David Bourget (Western Ontario)
David Chalmers (ANU, NYU)
Rafael De Clercq
Jack Alan Reynolds
Learn more about PhilPapers
Philosophical Studies 123 (1-2):115 - 124 (2005)
When it comes to evaluating our own abilities and prospects, most (non-depressed) people are subject to a distorting bias. We think that we are better – friendlier, more well-liked, better leaders, and better drivers – than we really are. Once we learn about this bias, we should ratchet down our self-evaluations to correct for it. But we don’t. That leaves us with an uncomfortable tension in our beliefs: we knowingly allow our beliefs to differ from the ones that we think are supported by our evidence. We can mitigate the tension by waffling between two belief states: a reflective state that has been recalibrated to take into account our tendency to overrate ourselves, and a non-reflective state that has not.
|Keywords||No keywords specified (fix it)|
|Categories||categorize this paper)|
Setup an account with your affiliations in order to access resources via your University's proxy server
Configure custom proxy (use this if your affiliation does not provide a proxy)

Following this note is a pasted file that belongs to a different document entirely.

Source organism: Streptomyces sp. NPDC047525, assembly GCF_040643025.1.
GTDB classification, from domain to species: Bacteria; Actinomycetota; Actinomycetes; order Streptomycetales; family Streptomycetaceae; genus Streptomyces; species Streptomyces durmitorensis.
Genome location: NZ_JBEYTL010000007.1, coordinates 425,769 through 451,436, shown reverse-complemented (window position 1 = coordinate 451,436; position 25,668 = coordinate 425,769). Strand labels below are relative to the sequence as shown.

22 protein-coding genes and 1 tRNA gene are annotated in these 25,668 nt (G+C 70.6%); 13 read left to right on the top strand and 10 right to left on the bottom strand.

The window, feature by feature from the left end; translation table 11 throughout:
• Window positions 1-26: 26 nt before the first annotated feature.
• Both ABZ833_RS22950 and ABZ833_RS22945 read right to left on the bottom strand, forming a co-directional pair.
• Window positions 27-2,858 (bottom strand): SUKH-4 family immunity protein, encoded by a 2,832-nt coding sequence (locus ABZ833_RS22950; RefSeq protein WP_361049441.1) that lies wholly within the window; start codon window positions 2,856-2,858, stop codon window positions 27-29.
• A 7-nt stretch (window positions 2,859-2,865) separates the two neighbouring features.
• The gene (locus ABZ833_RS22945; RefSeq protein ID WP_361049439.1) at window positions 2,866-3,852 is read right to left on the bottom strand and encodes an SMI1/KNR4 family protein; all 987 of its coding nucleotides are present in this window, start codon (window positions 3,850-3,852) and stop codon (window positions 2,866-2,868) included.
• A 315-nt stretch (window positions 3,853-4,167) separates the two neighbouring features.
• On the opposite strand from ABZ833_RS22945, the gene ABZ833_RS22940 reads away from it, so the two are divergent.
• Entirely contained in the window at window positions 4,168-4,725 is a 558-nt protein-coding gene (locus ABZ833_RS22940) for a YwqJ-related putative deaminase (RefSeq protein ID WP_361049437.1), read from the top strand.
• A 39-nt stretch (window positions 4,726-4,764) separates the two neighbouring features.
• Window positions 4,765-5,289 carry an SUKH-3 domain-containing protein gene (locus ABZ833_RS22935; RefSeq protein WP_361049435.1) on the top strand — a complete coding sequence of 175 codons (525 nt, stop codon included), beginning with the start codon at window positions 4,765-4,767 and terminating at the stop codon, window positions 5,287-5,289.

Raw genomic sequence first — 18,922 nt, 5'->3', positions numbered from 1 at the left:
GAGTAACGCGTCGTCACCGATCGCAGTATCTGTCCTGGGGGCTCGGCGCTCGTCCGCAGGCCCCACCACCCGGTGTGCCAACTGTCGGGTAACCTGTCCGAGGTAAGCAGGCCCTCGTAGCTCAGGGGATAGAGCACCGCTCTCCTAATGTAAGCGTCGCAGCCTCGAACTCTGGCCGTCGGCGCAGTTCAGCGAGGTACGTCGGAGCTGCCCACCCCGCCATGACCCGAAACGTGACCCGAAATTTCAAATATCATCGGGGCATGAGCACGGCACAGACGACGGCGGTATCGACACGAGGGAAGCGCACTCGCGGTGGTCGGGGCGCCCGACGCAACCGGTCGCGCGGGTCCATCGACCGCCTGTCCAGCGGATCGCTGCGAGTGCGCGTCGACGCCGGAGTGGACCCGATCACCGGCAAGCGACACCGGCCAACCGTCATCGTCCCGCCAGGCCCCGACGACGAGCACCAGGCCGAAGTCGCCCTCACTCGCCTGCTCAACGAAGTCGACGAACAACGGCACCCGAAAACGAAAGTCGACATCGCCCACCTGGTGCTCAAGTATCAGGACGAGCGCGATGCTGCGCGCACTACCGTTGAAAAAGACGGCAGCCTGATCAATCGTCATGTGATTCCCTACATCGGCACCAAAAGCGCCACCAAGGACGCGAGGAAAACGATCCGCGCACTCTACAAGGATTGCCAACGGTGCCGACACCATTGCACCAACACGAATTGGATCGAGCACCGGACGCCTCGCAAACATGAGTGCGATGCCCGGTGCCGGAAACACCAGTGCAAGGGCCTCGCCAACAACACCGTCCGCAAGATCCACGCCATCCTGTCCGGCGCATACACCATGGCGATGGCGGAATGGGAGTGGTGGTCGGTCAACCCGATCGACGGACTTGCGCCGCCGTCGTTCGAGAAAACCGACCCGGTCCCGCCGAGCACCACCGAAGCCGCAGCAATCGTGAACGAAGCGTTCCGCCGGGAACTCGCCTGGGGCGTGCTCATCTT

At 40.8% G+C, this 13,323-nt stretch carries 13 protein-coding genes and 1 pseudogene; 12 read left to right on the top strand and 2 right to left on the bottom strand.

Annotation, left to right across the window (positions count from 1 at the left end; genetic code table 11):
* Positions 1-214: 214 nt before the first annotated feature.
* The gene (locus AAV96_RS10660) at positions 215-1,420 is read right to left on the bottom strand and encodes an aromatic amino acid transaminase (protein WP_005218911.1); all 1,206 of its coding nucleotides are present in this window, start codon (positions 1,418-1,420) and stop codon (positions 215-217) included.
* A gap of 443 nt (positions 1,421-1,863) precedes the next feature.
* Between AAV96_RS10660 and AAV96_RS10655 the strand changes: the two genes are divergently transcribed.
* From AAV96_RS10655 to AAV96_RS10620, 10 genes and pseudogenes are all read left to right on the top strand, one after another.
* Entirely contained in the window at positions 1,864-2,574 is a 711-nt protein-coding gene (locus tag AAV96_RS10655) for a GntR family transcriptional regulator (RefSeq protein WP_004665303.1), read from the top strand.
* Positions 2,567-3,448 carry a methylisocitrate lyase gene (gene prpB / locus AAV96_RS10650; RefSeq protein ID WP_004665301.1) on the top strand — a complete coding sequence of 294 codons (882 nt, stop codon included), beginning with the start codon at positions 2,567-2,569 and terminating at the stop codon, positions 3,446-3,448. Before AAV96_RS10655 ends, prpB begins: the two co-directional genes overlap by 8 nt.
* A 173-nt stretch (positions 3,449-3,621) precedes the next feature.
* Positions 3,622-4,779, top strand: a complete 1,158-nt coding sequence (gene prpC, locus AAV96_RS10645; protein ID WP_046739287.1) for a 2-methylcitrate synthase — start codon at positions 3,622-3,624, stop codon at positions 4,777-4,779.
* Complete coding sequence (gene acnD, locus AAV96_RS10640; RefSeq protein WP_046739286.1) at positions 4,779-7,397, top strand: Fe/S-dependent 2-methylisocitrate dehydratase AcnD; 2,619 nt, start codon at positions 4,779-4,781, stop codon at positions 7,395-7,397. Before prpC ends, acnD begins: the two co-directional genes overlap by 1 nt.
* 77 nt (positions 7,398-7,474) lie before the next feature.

|Through your library|
References found in this work BETA
Kent Bach (1981). An Analysis of Self-Deception. Philosophy and Phenomenological Research 41 (March):351-370.
David Hume (1739/1978). Treatise on Human Nature. Oxford University Press.
Mark Johnston (1995). Self-Deception and the Nature of Mind. In C. Macdonald (ed.), Philosophy of Psychology: Debates on Psychological Explanation. Cambridge: Blackwell. 63--91.
Dion Scott-Kakures (2000). Motivated Believing: Wishful and Unwelcome. Noûs 34 (3):348–375.
Dion Scott-Kakures (1996). Self-Deception and Internal Irrationality. Philosophy and Phenomenological Research 56 (1):31-56.
Citations of this work BETA
Tamar Szabó Gendler (2007). Self-Deception as Pretense. Philosophical Perspectives 21 (1):231–258.
Andrew Huddleston (2012). Naughty Beliefs. Philosophical Studies 160 (2):209-222.
David James Barnett (2013). What's the Matter with Epistemic Circularity? Philosophical Studies:1-29.
Andy Egan (2011). Comments on Gendler's, “the Epistemic Costs of Implicit Bias”. Philosophical Studies 156 (1):65-79.
Jon Robson (2012). Aesthetic Testimony. Philosophy Compass 7 (1):1-10.
Similar books and articles
Hilla Jacobson (2010). Normativity Without Reflectivity: On the Beliefs and Desires of Non-Reflective Creatures. Philosophical Psychology 23 (1):75-93.
Matthew Boyle (2011). Transparent Self-Knowledge. Aristotelian Society Supplementary Volume 85 (1):223-241.
Kevin Lynch (2012). On the “Tension” Inherent in Self-Deception. Philosophical Psychology 25 (3):433-450.
Dan Sperber (1997). Intuitive and Reflective Beliefs. Mind and Language 12 (1):67-83.
John Dilworth (2006). Perception, Introspection, and Functional Consonance. Theoria 72 (4):299-318.
Added to index2009-01-28
Total downloads55 ( #28,303 of 1,100,730 )
Recent downloads (6 months)7 ( #34,208 of 1,100,730 )
How can I increase my downloads?